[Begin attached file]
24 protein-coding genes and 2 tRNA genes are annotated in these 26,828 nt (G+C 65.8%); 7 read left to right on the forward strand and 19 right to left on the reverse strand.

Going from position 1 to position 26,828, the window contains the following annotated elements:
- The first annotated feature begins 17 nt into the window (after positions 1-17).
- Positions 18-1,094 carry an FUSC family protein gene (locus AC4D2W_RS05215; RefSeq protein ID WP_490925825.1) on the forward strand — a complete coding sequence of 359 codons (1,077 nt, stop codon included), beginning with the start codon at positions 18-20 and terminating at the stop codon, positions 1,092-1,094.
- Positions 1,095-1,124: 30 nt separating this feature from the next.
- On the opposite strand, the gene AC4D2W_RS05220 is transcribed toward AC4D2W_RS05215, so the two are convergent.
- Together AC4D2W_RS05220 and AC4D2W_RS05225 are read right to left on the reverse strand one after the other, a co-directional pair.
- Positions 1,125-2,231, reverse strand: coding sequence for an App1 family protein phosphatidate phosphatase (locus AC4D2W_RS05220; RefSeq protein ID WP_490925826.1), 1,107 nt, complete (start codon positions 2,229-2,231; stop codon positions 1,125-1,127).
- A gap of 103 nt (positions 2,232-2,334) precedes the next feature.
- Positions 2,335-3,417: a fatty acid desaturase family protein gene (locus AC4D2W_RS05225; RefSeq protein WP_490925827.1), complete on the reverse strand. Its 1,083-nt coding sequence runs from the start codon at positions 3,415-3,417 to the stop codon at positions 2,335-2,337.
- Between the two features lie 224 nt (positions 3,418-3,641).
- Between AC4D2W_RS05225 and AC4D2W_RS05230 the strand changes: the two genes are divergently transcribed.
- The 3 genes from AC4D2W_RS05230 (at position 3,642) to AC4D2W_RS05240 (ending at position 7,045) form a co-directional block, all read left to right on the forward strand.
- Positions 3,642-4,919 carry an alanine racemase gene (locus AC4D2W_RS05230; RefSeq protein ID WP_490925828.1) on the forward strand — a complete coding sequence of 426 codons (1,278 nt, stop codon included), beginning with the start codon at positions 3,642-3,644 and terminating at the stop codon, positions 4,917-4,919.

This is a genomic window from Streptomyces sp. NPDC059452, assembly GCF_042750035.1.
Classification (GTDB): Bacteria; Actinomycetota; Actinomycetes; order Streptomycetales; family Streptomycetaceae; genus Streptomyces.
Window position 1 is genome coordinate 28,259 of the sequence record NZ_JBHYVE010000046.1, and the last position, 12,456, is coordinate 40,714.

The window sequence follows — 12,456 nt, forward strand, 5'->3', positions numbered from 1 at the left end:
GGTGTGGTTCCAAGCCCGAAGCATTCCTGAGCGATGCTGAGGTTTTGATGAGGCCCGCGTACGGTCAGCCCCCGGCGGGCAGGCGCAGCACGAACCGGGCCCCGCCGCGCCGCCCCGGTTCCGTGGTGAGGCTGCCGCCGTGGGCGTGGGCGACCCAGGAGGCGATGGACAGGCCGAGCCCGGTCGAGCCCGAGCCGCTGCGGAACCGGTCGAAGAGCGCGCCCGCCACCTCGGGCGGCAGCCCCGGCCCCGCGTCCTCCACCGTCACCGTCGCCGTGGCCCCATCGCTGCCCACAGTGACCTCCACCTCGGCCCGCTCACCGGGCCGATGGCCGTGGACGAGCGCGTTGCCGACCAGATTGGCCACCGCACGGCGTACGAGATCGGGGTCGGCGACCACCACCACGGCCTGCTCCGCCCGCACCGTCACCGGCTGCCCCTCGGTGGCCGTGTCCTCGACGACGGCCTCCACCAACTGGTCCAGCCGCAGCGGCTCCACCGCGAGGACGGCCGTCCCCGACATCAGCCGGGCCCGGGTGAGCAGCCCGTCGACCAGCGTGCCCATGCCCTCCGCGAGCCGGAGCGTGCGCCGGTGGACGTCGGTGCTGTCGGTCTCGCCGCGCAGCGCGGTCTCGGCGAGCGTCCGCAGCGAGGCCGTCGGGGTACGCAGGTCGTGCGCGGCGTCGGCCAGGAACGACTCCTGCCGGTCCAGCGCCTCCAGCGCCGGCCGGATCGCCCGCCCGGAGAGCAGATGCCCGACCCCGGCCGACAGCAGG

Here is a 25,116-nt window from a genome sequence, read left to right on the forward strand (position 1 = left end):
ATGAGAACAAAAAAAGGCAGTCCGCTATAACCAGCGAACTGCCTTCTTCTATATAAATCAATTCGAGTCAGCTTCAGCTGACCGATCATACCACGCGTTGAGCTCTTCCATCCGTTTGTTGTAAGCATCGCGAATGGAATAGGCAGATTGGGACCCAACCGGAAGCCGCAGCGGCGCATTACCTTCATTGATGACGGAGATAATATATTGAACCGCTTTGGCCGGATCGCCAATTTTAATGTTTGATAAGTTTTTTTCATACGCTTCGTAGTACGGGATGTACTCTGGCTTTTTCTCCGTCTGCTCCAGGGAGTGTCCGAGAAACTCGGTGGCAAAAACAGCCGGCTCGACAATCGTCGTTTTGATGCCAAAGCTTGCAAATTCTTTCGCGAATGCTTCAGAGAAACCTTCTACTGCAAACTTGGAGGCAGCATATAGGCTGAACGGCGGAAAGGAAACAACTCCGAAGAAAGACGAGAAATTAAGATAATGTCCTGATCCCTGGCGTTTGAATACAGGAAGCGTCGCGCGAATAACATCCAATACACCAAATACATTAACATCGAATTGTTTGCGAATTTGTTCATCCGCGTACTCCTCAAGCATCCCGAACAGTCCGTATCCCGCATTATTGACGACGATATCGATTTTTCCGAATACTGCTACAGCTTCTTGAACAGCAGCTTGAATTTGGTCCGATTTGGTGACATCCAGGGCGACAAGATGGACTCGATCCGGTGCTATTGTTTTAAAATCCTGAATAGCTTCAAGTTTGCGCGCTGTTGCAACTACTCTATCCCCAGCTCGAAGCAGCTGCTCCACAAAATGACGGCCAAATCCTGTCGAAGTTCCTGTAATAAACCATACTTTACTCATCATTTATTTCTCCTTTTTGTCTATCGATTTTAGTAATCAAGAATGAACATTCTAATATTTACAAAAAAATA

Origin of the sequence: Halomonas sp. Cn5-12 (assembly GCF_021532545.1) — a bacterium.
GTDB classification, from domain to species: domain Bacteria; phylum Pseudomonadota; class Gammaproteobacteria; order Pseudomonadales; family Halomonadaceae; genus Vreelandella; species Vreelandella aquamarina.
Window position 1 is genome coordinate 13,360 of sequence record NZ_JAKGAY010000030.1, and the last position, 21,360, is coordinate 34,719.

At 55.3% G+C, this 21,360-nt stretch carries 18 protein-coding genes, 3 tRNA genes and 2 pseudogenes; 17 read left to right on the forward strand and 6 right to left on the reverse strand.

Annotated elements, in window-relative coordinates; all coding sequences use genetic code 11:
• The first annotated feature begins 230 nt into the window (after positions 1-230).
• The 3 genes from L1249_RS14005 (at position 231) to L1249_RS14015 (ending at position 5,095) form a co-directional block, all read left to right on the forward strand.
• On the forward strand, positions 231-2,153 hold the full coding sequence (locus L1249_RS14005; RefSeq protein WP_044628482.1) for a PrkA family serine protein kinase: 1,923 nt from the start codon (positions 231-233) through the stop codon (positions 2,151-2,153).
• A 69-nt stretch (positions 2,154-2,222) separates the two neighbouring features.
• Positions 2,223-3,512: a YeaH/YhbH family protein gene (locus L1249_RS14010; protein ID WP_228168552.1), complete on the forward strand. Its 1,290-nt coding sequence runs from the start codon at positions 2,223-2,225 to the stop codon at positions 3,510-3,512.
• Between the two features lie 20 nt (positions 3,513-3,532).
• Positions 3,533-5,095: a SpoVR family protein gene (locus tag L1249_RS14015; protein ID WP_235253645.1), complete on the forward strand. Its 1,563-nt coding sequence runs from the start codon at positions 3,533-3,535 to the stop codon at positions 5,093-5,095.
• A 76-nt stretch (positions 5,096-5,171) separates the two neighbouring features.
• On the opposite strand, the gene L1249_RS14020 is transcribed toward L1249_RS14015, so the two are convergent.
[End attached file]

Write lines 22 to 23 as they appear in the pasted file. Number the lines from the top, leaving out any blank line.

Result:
Origin of the sequence: Halomonas sp. Cn5-12 (assembly GCF_021532545.1) — a bacterium.
GTDB classification, from domain to species: domain Bacteria; phylum Pseudomonadota; class Gammaproteobacteria; order Pseudomonadales; family Halomonadaceae; genus Vreelandella; species Vreelandella aquamarina.